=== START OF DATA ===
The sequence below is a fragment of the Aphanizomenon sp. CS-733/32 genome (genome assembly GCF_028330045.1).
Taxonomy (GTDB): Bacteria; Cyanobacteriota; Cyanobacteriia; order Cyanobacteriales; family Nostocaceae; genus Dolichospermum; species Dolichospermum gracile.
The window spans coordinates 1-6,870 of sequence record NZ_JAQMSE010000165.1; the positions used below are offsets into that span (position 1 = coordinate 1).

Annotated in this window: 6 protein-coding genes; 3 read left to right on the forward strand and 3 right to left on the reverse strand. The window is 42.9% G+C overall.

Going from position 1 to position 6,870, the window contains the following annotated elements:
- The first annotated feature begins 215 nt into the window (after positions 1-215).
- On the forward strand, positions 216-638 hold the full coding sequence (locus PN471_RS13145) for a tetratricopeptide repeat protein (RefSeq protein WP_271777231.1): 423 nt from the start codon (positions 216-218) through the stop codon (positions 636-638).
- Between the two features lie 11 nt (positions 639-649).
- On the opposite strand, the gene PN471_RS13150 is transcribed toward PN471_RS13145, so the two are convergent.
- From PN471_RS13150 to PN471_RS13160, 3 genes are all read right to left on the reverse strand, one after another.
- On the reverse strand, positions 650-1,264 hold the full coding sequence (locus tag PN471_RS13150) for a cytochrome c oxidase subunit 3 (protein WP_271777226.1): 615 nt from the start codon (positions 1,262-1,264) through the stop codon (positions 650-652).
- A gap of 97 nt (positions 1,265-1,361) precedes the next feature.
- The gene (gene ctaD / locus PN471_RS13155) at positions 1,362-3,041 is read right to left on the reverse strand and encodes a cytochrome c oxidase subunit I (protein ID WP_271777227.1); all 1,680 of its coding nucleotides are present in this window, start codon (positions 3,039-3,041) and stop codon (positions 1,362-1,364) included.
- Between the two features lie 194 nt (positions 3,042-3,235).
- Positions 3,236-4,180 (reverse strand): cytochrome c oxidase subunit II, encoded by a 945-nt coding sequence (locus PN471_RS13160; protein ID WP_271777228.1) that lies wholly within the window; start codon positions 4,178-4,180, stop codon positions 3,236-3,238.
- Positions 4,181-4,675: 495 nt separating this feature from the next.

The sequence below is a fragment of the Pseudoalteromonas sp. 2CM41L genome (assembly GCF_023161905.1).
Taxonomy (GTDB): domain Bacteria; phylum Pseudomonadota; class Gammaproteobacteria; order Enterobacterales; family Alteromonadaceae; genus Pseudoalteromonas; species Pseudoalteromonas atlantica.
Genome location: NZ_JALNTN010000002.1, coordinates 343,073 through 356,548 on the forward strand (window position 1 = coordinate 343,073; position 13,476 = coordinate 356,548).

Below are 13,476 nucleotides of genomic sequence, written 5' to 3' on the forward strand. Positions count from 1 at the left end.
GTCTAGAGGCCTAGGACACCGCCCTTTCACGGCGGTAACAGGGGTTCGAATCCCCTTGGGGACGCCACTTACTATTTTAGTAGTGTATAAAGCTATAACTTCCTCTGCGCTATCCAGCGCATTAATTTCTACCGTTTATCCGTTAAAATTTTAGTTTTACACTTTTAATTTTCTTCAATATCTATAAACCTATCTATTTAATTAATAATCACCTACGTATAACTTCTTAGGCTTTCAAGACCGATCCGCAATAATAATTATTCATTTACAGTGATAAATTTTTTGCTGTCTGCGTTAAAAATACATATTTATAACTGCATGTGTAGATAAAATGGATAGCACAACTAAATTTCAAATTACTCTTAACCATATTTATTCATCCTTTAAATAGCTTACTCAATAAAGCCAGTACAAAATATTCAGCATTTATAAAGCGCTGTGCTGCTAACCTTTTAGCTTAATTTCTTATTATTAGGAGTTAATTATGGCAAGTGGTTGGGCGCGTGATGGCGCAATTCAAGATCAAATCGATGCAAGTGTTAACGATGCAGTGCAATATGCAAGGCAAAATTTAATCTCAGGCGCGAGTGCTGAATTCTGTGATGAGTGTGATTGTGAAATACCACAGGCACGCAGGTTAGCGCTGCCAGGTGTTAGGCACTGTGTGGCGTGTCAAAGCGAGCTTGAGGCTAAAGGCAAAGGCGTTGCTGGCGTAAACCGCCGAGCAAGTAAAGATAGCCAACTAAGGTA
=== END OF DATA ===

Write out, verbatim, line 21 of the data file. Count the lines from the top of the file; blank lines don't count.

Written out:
GTCTAGAGGCCTAGGACACCGCCCTTTCACGGCGGTAACAGGGGTTCGAATCCCCTTGGGGACGCCACTTACTATTTTAGTAGTGTATAAAGCTATAACTTCCTCTGCGCTATCCAGCGCATTAATTTCTACCGTTTATCCGTTAAAATTTTAGTTTTACACTTTTAATTTTCTTCAATATCTATAAACCTATCTATTTAATTAATAATCACCTACGTATAACTTCTTAGGCTTTCAAGACCGATCCGCAATAATAATTATTCATTTACAGTGATAAATTTTTTGCTGTCTGCGTTAAAAATACATATTTATAACTGCATGTGTAGATAAAATGGATAGCACAACTAAATTTCAAATTACTCTTAACCATATTTATTCATCCTTTAAATAGCTTACTCAATAAAGCCAGTACAAAATATTCAGCATTTATAAAGCGCTGTGCTGCTAACCTTTTAGCTTAATTTCTTATTATTAGGAGTTAATTATGGCAAGTGGTTGGGCGCGTGATGGCGCAATTCAAGATCAAATCGATGCAAGTGTTAACGATGCAGTGCAATATGCAAGGCAAAATTTAATCTCAGGCGCGAGTGCTGAATTCTGTGATGAGTGTGATTGTGAAATACCACAGGCACGCAGGTTAGCGCTGCCAGGTGTTAGGCACTGTGTGGCGTGTCAAAGCGAGCTTGAGGCTAAAGGCAAAGGCGTTGCTGGCGTAAACCGCCGAGCAAGTAAAGATAGCCAACTAAGGTA